An expression of love: The BLM movement and America
To be a Negro in this country and to be relatively conscious is to be in a rage almost all the time. I love America more than any other country in this world, and, exactly for this reason, I insist on the right to criticize her perpetually. —James Baldwin
This is a difficult time in America. We are confronted by three world-changing phenomena: A worldwide pandemic that presents us with a new normal; an unemployment rate that has devastated our livelihoods; and a cultural shift that calls for justice and an end to police brutality. It is the third of these I wish to briefly address.
The call for justice and an end to police brutality is being led by the Black Lives Matter movement. It is a movement that is both similar to and different from previous American movements for social justice. It is like previous social justice movements in that it makes all Americans reevaluate how systemic racism is part of the fabric of American life. Like the Black Lives Matter movement, the civil rights movement of the 1960s caught the attention and imagination of America. The methodology of nonviolent direct action proved that right was superior to might, and that a change in law was fundamental to creating a better America.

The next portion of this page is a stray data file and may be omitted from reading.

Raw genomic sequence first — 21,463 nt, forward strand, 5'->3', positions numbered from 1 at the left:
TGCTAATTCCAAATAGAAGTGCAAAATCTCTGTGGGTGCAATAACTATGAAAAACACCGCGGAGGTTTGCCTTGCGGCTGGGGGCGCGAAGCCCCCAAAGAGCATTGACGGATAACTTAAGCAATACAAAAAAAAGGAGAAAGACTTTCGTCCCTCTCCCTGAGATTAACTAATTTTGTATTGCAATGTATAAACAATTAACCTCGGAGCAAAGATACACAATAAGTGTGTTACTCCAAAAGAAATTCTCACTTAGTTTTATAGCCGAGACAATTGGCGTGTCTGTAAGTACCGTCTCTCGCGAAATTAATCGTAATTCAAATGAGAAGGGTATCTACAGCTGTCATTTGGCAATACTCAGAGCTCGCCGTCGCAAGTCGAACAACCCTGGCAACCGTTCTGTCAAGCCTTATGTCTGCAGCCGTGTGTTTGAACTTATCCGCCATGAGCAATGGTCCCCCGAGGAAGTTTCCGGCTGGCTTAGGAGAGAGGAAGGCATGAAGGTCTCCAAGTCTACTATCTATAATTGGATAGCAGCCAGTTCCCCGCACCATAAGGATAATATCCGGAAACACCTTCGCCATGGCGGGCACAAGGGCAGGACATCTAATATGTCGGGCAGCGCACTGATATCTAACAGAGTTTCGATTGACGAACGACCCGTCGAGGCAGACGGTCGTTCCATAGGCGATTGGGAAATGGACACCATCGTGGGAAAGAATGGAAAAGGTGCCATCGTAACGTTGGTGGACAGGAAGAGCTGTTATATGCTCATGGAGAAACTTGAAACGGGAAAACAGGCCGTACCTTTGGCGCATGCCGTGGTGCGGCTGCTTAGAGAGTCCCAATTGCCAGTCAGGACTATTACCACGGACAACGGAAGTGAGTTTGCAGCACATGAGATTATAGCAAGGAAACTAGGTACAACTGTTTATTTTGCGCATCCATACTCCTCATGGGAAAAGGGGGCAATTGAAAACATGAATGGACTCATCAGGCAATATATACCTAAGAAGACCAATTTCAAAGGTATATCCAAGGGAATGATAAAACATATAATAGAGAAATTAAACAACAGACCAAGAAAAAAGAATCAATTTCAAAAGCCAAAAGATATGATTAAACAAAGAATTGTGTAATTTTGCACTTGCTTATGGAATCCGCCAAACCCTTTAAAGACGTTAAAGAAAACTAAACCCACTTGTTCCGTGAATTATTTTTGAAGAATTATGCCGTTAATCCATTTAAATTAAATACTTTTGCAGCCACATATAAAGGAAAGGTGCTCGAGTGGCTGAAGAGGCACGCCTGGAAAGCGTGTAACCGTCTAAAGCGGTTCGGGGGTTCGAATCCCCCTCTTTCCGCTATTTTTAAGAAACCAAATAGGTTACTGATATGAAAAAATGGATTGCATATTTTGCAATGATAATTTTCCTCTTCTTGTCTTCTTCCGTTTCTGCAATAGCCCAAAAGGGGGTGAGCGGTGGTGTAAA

The Black Lives Matter movement is different in that it is not dependent on “charismatic” leadership. It is impossible to think about the civil rights movement without thinking about The Rev. Dr. Martin Luther King Jr. at its leadership. The BLM movement is truly a grassroots movement with various organizers throughout the U.S. and the world. The BLM movement is an interracial, intergenerational movement, while the civil rights movement was generally Black. I am not discounting white Americans who stood with civil rights activists. I am simply positing that when people think of the civil rights movement, they think of it as Black. That cannot be said of BLM.
Why is the name Black Lives Matter? Do not all lives matter? Of course, all lives matter. The problem is that the history of America is one that poignantly states Black lives do not matter other than for the economic gain. For 400 years Black lives were used to build the American economy and protect American interests, but were simultaneously regarded as little more than animals. The chronicle of slavery, lynching, segregation, and discrimination is undeniable. So, to assert that Black Lives Matter is to powerfully posit that all lives cannot matter until Black, Brown, and Indigenous lives matter.
The Black Lives Matter movement is a movement that unequivocally states that we who are people of color love America. This is our home. We have tears in the bricks and prayers in the mortar of America. Our love for America demands a change in America: a change that fulfills the ideals of America. There can be no love without justice, for injustice toward some is injustice toward all.
Clanton C.W. Dawson Jr. ’76 is adjunct professor of philosophy and religion at Columbia College in Columbia, Missouri, Westminster College in Fulton, Missouri, and Moberly Area Community College Columbia Campus. He is the first African American to receive a Ph.D. in philosophy at the University of Missouri-Columbia.